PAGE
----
123 Washington Street #36E
Furnished•1 bed•1 bath•704 ft²
Condo in Financial District
12 John Street
1 bed•1 bath
Rental Unit in Financial District
45 East 22nd Street
Condo in Flatiron
Even though I'm enjoying a chilly afternoon on Fire Island with a superb view of the Great South Bay, I thought I'd share this tidbit with you all:
Officials at JP Morgan Chase have launched a major round of layoffs in the firm's vaunted investment banking department, axing dozens of executives in an attempt to downsize the unit amid a massive slowdown in business, CNBC has learned.
People at the firm say at least two hundred executives were laid off over the past two days - a move unrelated to the firm's recent purchase of Bear Stearns.
A spokeswoman for JP Morgan confirmed the cuts and said many of the people leaving were junior bankers.
As many as half the people in the mergers and acquisition department were told they no longer have jobs, one executive told CNBC.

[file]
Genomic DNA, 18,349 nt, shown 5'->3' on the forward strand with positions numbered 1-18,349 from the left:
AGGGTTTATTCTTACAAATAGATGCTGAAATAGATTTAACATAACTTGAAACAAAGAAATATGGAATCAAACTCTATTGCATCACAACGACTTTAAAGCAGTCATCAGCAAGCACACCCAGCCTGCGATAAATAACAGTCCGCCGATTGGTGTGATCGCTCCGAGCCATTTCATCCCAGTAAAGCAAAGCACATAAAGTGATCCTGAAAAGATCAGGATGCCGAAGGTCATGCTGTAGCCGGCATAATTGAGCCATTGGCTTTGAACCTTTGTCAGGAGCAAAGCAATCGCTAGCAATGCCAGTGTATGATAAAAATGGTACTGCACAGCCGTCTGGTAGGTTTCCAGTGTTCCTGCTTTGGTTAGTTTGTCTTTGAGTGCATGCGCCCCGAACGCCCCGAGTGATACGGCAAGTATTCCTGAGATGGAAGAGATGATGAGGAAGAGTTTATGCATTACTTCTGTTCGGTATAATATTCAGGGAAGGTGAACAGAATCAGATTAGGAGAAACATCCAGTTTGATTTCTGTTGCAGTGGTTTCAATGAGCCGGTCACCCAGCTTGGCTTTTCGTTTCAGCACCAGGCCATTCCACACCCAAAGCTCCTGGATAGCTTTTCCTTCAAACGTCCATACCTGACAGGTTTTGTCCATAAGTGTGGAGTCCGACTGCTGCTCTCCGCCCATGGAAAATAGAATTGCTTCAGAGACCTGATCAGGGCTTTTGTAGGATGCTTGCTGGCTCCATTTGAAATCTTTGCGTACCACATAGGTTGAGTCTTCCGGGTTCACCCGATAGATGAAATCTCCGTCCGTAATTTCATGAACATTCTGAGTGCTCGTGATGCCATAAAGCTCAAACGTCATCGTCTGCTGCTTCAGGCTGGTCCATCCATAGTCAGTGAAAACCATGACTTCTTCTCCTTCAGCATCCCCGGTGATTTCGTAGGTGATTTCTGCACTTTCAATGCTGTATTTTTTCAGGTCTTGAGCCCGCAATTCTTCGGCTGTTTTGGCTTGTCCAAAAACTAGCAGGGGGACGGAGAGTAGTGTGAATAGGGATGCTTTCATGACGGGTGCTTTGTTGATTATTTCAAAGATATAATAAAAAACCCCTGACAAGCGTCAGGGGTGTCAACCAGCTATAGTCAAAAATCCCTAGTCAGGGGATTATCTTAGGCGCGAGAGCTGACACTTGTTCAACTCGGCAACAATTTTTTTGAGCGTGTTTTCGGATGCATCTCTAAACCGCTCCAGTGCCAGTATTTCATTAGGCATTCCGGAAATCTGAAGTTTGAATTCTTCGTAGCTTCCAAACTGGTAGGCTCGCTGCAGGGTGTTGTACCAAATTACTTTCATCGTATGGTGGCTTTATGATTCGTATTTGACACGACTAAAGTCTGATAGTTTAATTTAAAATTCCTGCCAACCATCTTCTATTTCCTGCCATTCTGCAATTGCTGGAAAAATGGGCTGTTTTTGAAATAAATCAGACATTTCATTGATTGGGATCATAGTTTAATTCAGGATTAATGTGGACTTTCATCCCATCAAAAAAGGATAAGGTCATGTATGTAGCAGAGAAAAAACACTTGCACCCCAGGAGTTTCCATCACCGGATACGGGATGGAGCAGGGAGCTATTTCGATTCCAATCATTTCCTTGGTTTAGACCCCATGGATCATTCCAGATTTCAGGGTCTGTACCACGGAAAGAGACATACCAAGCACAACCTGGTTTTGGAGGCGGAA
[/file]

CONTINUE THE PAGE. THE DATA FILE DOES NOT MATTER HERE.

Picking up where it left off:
And JP Morgan CEO Jamie Dimon is looking to cut even deeper into other areas of the firm's workforce to reflect both the soured business conditions as well the addition of employees following the Bear Stearns purchase.
Dimon is one of Wall Street's most prolific cost-cutters; earlier in the year, he told investors he wanted to create a "fortress-like" balance sheet that could withstand the credit crisis and put JP Morgan in a position to take on perennial Wall Street powerhouse Goldman Sachs, Bill Smith, who runs Smith Asset Management in New York, said.
Oh, I forgot a paragraph - or 2:
Most firms have been cutting between 5 percent and 10 percent of their staff; the JP Morgan cuts may run deeper even though the bank hasn't been stung as hard as other firms with losses related to investments in subprime bonds.
There are as many as 1,000 executives in the firm's investment banking department, the spokeswoman said, meaning once the final tally of cuts is known, the total number of job reductions could be closer to 20 percent or possibly more.
thanks for sharing this privileged information
Yeah - I never saw that news flash coming in a million years.
Haha, nice... nothing to say but hateration one-liners. Must be tough when everything coming out from news and data is pointing down these days eh? *waiting for more hater attacks*
I agree with malraux - it's a bullish sign!